AT AGE 48, brokenhearted over the death of his partner, Bill Hayes moved to New York City in order to reinvent himself. “I had simply reached a point in my life where I had to get away from San Francisco—and all the memories it held—and start fresh.” During that first fresh-start summer, Hayes began seeing a few other men. Among them was Oliver Sacks, the world-famous writer and neurologist, who had earlier written to say he had enjoyed reading Hayes’ book The Anatomist (2007). Dates with O, as Hayes refers to Sacks in this engaging, poignant memoir, were completely different. Instead of movies or new restaurants or Broadway shows, they visited the Museum of Natural History, where Sacks told him the stories behind the discovery of every single element. During long walks in the botanical garden in the Bronx, he would expatiate on every species of fern.
Hayes says that Sacks, who was 28 years his senior, was the most unusual person he had ever known. “Before long I found myself not just falling in love with O; it was something more, something I had never experienced before. I adored him.” Hayes soon learned that Sacks had not only never been in a relationship but had never come out publicly as a gay man. “He’d never shared his life before.”
That changed in 2015 with the publication of Sacks’ memoir On the Move: A Life (Knopf), where the octogenarian finally revealed his homosexuality. Even so, Sacks said very little about their relationship. Thus Hayes’ book will be all the more welcomed by fans of Sacks for the intimate portrait he paints of the polymath scientist in love. “I’ve suddenly realized what you mean to me,” Sacks tells Hayes a year or so into their relationship. “You create the need which you fill, the hunger you sate. Like Jesus. And Kierkegaard. And smoked trout.”
Hayes intersperses his narrative with pages from a journal that Sacks had encouraged him to keep, and with photos he took of New Yorkers he encountered on the streets. This amalgamation—memoir, journal, and photographs—makes for a rich, kaleidoscopic book, full of the vibrant energy that Hayes came to love in his newly adopted “Insomniac City.” “Sometimes it will be difficult and you’ll question why you ever moved here,” he writes in his journal. “But New York will always answer you.”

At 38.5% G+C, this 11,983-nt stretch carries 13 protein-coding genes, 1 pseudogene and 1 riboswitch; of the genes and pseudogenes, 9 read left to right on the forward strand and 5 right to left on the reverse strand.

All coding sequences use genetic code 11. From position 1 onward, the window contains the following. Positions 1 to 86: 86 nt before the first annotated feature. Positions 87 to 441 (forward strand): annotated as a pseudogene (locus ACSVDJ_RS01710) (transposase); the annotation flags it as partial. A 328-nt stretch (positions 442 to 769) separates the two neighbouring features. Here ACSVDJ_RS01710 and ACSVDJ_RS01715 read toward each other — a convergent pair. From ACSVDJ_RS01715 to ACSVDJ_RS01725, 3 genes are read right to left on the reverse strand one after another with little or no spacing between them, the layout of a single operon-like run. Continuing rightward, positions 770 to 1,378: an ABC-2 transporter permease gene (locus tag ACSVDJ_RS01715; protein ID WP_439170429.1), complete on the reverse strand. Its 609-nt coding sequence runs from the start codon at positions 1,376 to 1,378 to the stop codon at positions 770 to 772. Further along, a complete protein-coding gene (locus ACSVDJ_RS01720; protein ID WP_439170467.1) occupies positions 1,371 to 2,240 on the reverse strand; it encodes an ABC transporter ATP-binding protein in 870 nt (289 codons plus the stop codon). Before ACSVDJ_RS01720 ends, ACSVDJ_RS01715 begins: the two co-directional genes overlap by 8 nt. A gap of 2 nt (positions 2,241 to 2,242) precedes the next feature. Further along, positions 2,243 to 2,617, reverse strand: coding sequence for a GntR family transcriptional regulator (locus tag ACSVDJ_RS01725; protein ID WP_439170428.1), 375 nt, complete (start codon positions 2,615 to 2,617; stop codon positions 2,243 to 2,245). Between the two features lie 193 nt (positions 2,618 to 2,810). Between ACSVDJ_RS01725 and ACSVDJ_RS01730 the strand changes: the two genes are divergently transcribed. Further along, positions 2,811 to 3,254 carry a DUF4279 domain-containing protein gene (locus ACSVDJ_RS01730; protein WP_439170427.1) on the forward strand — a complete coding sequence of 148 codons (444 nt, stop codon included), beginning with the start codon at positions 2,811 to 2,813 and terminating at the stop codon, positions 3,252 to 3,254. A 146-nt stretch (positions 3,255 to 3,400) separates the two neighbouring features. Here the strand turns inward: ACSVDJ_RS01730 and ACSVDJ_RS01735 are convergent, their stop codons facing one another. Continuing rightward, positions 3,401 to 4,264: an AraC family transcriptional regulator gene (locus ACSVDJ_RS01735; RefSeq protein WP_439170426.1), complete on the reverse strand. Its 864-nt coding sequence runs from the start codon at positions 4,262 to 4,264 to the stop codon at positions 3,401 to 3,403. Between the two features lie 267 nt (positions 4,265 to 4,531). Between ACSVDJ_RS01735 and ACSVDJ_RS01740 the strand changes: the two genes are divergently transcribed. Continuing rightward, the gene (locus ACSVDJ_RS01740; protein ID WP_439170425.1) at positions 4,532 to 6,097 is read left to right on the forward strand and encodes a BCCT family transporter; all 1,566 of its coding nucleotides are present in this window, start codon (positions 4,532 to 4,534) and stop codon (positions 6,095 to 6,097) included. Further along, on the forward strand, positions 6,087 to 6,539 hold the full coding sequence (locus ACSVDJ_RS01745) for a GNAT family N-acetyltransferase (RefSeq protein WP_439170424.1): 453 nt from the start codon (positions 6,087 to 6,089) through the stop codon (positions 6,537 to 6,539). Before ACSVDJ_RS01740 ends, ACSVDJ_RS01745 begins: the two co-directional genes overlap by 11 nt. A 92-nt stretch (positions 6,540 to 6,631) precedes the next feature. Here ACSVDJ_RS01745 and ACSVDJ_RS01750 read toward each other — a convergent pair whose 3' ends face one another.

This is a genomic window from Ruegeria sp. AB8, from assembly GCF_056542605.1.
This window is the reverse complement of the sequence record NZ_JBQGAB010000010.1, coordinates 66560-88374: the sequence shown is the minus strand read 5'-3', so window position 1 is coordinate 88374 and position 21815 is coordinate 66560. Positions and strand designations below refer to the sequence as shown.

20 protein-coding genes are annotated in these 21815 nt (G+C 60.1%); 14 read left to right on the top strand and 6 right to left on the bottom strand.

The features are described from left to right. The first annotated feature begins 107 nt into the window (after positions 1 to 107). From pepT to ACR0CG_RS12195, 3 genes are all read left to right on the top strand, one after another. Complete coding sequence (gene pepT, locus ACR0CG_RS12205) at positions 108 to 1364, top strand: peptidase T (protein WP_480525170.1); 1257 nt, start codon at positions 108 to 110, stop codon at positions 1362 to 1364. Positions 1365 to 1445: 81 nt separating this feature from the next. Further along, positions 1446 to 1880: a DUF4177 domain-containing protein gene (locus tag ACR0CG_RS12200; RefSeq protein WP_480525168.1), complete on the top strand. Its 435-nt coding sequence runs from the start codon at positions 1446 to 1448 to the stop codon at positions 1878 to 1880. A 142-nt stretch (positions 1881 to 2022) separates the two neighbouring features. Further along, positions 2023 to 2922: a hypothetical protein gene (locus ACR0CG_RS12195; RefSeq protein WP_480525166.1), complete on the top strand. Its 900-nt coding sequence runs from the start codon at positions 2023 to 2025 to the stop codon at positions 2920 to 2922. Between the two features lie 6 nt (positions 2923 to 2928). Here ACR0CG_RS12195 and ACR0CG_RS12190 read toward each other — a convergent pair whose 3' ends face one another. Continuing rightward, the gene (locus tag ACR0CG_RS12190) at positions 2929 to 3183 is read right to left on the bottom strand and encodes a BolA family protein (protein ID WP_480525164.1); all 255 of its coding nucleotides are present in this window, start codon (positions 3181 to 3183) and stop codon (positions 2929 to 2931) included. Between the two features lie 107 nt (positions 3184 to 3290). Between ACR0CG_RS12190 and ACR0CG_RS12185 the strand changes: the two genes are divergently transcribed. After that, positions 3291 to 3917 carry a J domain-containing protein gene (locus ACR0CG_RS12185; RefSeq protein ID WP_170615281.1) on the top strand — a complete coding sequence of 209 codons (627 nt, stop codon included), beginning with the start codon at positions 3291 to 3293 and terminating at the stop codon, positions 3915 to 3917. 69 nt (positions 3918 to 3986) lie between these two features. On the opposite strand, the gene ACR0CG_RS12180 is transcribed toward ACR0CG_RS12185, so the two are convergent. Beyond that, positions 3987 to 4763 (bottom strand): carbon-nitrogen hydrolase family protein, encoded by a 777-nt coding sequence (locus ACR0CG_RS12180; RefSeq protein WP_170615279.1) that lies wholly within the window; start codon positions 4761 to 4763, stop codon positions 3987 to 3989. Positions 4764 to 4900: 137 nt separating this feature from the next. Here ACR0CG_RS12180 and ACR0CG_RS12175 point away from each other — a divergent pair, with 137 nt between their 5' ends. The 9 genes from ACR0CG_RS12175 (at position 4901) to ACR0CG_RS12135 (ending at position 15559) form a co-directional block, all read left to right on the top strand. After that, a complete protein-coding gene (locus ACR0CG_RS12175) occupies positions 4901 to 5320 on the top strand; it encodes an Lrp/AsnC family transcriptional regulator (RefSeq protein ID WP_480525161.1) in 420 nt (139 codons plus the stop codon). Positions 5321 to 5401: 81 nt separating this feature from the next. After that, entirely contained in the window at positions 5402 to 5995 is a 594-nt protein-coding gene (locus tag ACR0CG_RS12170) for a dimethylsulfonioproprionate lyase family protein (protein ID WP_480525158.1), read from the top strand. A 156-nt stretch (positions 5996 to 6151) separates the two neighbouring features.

The book is as much Hayes’ love letter to New York as it is a love letter to Sacks: “Life here is a John Cage score,” he declares, “dissonance made eloquent.” That dissonant eloquence is everywhere: in a skateboard park, where a boy named Cube gives him a lesson in Skateboarding 101; in a late-night taxi where the cabbie tells him, “You’re like a psychiatrist in this job. Tourists talk”; or in the tiny apartment—“extraordinarily packed,” but with “no whiff of madness, of decrepitude”—of Ilona, a woman who has lived there for 56 years. As a thank you for Hayes’ having taken her photo, Ilona sits him down and makes a drawing of his eye. When she shows him the finished product, Hayes is astonished: “I could see my whole face in that one part of my body. I could see myself.” They toast each other with shots of vodka served in blue glasses twice the size of a thimble.
Hayes’ delight in meeting and striking up conversations with strangers is unquenchable: he talks to a 25-year-old go-go boy with a “glorious body” who tells him about his belief in polyamorous relationships and shows him the dog tags he wears around his neck with the names of the couple he’s currently seeing. “They’re sort of like my dads.” Another day he meets a taxi driver from Sri Lanka who solemnly tells him that he has never had sex. “You’re going to love it,” Hayes tells him. “It’s amazing.” Then there’s Ali, a smoke shop manager, whom Hayes hangs out with quite often. During Hurricane Sandy, Ali, looking like an oracle, keeps the shop open with a few well-placed candles. “It requires a certain kind of unconditional love to love living here,” Hayes notes. “But New York repays you in time in memorable encounters, at the very least.”
Hayes intersperses these vignettes of New York with stories about his life with Sacks. He beautifully captures the life of a man who had three passions: thinking, writing, and their relationship. Their time together was marked by quiet, everyday pleasures, like rooftop dinners overlooking a Manhattan sunset, moments “when the world seems to shed all shyness and display every possible permutation of beauty.”
Hayes confesses that he often did not understand half of what Oliver said. He is candid about the differences between them: “There is so much in that head of his,” he remarks. “I may not know nearly as much as O knows, I am not as brilliant, but I feel a lot, so much, and some of this has rubbed off onto him and some of his knowledge has rubbed off onto me. We are like two dogs rubbing our scents onto one another.”
Six years into their relationship, in the winter of 2015, Sacks received “some tough news”: an uveal melanoma that he had fought nine years earlier had metastasized to his liver, which was now “riddled like Swiss cheese.” He was given six to eighteen months. Sacks decided that in the time left he wanted to write, think, read, swim, see friends, travel, and “be with Billy.” Those remaining months became an intensely creative time for both men. Hayes took photographs constantly—“everyday, hundreds sometimes.” Sacks worked on new essays nonstop. When reading became too difficult, Hayes read to him. “It becomes another form of intimacy,” Sacks told him.
Sacks died that summer, leaving Hayes “heartbroken but at peace.” Later, when he considered going on without Oliver, and without the city he had come to love, it became “too painful to contemplate.” And yet Hayes knows that he will go on: “Every day we may wake up and say, What’s the point? Why go on? And there is really only one answer: To be alive.” His graceful, life-affirming memoir bears witness to the notion that there are “countless degrees of aliveness,” and that it is our business to be alert to all of them every day that we are blessed to be here.
– Phil Gambone, Dec. 31, 2016
INSOMNIAC CITY – early reviews; book available 2/14/17.